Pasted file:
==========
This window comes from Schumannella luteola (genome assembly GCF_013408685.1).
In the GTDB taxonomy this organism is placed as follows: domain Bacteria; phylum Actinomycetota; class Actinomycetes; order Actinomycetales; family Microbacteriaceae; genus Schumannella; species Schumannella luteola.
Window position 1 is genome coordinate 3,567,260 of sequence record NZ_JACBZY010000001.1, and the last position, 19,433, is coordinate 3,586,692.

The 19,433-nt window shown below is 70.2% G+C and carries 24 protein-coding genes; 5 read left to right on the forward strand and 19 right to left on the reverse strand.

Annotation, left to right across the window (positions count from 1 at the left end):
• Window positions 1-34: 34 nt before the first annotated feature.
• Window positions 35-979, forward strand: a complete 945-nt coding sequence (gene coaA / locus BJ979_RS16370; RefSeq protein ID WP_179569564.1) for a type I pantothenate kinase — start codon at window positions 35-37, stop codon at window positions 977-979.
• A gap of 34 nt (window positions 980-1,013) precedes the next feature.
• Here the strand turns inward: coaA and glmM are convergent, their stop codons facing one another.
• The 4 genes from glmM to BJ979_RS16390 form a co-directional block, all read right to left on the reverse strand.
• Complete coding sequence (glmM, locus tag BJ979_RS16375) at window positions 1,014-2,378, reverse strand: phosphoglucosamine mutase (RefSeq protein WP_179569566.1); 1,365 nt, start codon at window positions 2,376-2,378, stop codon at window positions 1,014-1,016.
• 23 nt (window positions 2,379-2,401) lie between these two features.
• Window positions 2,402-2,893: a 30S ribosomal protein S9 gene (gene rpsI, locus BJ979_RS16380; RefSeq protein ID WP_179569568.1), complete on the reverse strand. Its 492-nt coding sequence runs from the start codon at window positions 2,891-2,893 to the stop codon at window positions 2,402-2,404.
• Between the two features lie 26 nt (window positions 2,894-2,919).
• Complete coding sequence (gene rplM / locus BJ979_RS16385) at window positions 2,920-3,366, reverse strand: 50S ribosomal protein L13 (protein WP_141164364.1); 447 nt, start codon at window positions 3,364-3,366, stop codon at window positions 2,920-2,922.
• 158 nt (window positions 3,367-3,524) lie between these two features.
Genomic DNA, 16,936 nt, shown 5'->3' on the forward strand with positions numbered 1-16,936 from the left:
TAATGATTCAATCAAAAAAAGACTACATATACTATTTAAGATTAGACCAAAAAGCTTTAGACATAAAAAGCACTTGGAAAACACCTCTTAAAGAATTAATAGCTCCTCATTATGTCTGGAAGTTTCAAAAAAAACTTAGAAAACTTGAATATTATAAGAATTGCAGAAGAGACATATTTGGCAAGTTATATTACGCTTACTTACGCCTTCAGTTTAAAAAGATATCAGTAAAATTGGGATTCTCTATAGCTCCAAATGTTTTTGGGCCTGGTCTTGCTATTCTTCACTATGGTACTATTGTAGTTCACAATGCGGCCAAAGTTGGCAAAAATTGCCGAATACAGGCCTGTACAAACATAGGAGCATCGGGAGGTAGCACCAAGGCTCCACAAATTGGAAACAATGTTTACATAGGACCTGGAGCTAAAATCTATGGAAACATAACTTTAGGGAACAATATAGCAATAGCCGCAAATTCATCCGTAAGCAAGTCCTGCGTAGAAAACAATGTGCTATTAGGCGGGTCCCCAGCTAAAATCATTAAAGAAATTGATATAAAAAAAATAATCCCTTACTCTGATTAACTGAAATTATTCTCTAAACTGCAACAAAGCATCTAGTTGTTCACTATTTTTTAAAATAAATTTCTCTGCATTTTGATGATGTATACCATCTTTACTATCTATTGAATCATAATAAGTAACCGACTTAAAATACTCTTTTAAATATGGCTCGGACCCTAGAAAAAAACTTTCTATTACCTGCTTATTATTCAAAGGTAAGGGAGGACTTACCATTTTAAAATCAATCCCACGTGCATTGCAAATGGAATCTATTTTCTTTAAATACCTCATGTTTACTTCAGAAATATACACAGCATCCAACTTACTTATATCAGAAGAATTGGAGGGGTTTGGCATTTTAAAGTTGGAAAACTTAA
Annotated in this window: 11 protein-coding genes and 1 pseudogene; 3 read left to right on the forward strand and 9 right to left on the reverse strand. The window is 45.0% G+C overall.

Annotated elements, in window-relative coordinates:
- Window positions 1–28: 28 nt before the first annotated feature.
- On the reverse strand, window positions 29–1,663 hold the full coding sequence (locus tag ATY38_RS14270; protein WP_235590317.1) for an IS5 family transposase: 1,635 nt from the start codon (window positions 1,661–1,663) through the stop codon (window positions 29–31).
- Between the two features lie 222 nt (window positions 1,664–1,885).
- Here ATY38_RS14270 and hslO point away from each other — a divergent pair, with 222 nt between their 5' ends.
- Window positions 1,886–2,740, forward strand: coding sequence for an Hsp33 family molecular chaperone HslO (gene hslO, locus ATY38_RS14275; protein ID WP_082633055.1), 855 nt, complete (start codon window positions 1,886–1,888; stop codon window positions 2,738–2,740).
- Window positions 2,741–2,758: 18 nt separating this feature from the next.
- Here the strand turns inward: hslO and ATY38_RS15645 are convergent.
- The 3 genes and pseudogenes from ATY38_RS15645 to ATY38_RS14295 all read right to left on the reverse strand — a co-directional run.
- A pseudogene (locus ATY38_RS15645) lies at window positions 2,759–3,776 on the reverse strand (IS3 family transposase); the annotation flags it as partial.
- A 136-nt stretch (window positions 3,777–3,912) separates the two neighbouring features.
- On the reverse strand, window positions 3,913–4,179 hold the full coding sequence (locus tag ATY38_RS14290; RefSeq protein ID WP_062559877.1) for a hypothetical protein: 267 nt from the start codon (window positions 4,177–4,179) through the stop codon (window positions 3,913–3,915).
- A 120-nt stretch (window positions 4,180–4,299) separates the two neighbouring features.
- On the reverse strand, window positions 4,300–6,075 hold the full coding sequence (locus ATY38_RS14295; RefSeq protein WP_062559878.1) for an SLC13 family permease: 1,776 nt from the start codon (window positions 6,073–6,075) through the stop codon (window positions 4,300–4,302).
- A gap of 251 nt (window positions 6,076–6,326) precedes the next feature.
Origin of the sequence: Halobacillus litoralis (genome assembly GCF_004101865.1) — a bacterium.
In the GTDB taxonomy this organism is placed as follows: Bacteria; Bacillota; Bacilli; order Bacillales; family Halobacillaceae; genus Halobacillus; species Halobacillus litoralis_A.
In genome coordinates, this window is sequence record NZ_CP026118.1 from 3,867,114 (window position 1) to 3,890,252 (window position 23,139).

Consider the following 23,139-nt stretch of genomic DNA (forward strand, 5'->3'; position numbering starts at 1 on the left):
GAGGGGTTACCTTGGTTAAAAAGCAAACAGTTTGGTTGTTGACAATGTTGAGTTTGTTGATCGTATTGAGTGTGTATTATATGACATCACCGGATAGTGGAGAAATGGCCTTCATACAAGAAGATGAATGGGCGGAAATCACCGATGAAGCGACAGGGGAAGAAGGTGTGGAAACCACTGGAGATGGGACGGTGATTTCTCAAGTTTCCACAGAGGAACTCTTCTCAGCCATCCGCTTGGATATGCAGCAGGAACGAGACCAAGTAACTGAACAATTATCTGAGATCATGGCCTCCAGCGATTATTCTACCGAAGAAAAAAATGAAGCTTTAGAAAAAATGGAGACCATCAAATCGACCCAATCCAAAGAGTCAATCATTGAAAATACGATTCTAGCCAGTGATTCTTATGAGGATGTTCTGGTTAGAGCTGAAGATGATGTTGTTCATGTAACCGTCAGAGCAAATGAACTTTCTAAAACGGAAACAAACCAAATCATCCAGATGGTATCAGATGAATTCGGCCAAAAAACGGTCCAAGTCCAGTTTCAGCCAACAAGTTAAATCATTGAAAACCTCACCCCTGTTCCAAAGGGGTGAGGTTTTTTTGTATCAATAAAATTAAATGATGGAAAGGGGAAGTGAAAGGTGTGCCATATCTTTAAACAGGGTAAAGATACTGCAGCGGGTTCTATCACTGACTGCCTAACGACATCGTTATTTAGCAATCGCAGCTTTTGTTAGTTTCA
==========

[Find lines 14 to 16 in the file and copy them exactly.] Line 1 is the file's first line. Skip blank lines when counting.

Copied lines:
• Between the two features lie 26 nt (window positions 2,894-2,919).
• Complete coding sequence (gene rplM / locus BJ979_RS16385) at window positions 2,920-3,366, reverse strand: 50S ribosomal protein L13 (protein WP_141164364.1); 447 nt, start codon at window positions 3,364-3,366, stop codon at window positions 2,920-2,922.
• 158 nt (window positions 3,367-3,524) lie between these two features.